Day 2 :
Roland Hetzer has completed his cardiothoracic surgery training in Hannover Medical School, Germany and in Stanford University, California. He performed the first heart transplantation in Hannover in 1983 and the first pediatric heart transplantation in Germany in 1985. As the Medical Director and Chairman in Deutsches Herzzentrum Berlin from January 1986 to September 2014, he and his team performed more than 1900 heart transplantations and more than 2300 implantations of mechanical circulatory support systems. He has made numerous original contributions in the field of cardiothoracic and vascular surgery particularly in surgical treatment of end-stage heart failure and valve surgery. Presently, he still serves as the Medical Director of Herzzentrum Cottbus and sees his private patients in Cardio Centrum Berlin.
Heart failure has a rapidly increasing incidence in both men and women and is the most prominent heart disease in the elderly. This is due to the successful treatment of acute heart disease which later on turns into chronic failure. Whereas pharmaceutical and electrophysiological concepts have been constantly improved, end-stage heart failure has been approached by various surgical procedures.
The majority of cases depends on ischemic heart disease which we described as LOCIMAN (Left heart failure, Occlusion of the Coronary artery, Incompetence of Mitral valve and Left ventricular Aneurysm or Akinesia). It appears to be mandatory to evaluate the relative contribution of these components to heart failure and the relative importance of surgical procedures (coronary bypass, mitral valve repair and aneurysmectomy) for cardiac improvement.
These procedures play a major role in less than profound heart failure. In such cases, various external support procedures were introduced which mostly have been abandoned as well as the partial ventricular resection procedure (Batista).
Neither external restraint procedures have not fulfilled the expectations nor myocardial regeneration and stem cell application.
Heart transplantation is now a well-established treatment for end-stage heart failure, enabling a high degree of physical rehabilitation and a mean survival time of 12 to 14 years. Some of our patients are now living for more than 30 years after transplantation. However, heart transplantation is an option offered to only few patients due to limited availability of donor organs.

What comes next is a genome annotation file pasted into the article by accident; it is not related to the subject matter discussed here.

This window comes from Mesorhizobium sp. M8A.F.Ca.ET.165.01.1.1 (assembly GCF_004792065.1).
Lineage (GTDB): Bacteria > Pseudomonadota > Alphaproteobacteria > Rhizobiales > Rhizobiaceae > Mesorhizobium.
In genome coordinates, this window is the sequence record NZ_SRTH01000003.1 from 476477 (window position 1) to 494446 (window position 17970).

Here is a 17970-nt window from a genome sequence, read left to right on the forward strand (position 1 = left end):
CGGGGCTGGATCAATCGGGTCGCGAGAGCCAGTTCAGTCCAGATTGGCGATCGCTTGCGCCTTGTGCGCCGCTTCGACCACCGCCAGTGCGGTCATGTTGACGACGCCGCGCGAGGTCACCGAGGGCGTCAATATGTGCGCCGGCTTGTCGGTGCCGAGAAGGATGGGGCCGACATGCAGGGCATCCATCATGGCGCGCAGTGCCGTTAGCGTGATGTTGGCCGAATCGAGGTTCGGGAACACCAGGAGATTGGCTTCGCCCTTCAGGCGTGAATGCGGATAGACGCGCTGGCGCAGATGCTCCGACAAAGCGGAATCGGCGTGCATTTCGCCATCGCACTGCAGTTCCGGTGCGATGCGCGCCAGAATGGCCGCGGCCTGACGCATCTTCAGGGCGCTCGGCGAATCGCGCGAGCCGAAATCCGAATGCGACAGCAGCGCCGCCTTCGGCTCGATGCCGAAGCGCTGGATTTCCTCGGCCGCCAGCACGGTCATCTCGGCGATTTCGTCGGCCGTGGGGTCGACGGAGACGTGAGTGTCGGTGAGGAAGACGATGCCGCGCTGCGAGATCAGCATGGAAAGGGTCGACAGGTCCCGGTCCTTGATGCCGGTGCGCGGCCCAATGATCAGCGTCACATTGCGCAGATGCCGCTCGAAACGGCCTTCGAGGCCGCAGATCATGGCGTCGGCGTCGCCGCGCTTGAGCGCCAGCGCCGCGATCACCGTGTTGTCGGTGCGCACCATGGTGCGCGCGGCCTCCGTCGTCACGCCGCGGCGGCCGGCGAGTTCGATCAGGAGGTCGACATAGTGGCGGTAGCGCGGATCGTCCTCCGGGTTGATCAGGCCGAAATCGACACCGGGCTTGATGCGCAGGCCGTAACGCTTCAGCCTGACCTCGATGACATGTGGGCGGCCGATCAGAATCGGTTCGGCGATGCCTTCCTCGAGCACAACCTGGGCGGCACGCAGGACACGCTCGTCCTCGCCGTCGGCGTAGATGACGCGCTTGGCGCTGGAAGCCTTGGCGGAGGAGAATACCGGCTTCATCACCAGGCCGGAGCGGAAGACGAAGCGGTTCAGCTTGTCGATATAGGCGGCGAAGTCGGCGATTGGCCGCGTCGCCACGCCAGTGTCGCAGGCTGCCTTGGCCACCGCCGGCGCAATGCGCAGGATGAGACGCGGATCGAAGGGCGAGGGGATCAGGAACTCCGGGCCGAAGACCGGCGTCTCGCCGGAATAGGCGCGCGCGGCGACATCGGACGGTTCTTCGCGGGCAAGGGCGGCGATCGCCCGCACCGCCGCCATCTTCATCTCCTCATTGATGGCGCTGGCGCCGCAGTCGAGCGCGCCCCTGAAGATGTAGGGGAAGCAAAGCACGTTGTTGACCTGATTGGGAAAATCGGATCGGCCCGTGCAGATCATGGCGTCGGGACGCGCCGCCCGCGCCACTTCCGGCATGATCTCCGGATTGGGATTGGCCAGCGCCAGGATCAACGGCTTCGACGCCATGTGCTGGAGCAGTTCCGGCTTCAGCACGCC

Mechanical circulatory support systems have achieved clinical application during the last 30 years. Between 1987 and 2014, more than 2300 ventricular assist devices have been implanted in Berlin to keep patients alive, after which there were three options: bridge to transplantation, bridge to myocardial recovery in myocarditis and in cardiomyopathy, first demonstrated by pump explantation and long-term stability in Berlin in 1995, and as permanent implants.
Originally these ventricular assist devices were extracoporeal connected to large driving units. Thereafter, electrical pulsatile systems were introduced; however, these were noisy and bulky. In 1998, the author implanted the first rotary blood pump with continuous flow (MicroMed DeBakey) worldwide. Such systems, which are small and silent, have become the standard in now 90% of cases. These pumps also qualify for long-term use (up to 10 years). They are developed to support the left ventricle; however, they can be also implanted in the right ventricle when necessary. Moreover these systems are very useful in elderly patients.
Pulsatile extracorporeal systems, i.e. Berlin Heart EXCOR Pediatric, are the only one available for end-stage heart failure in infants and young children.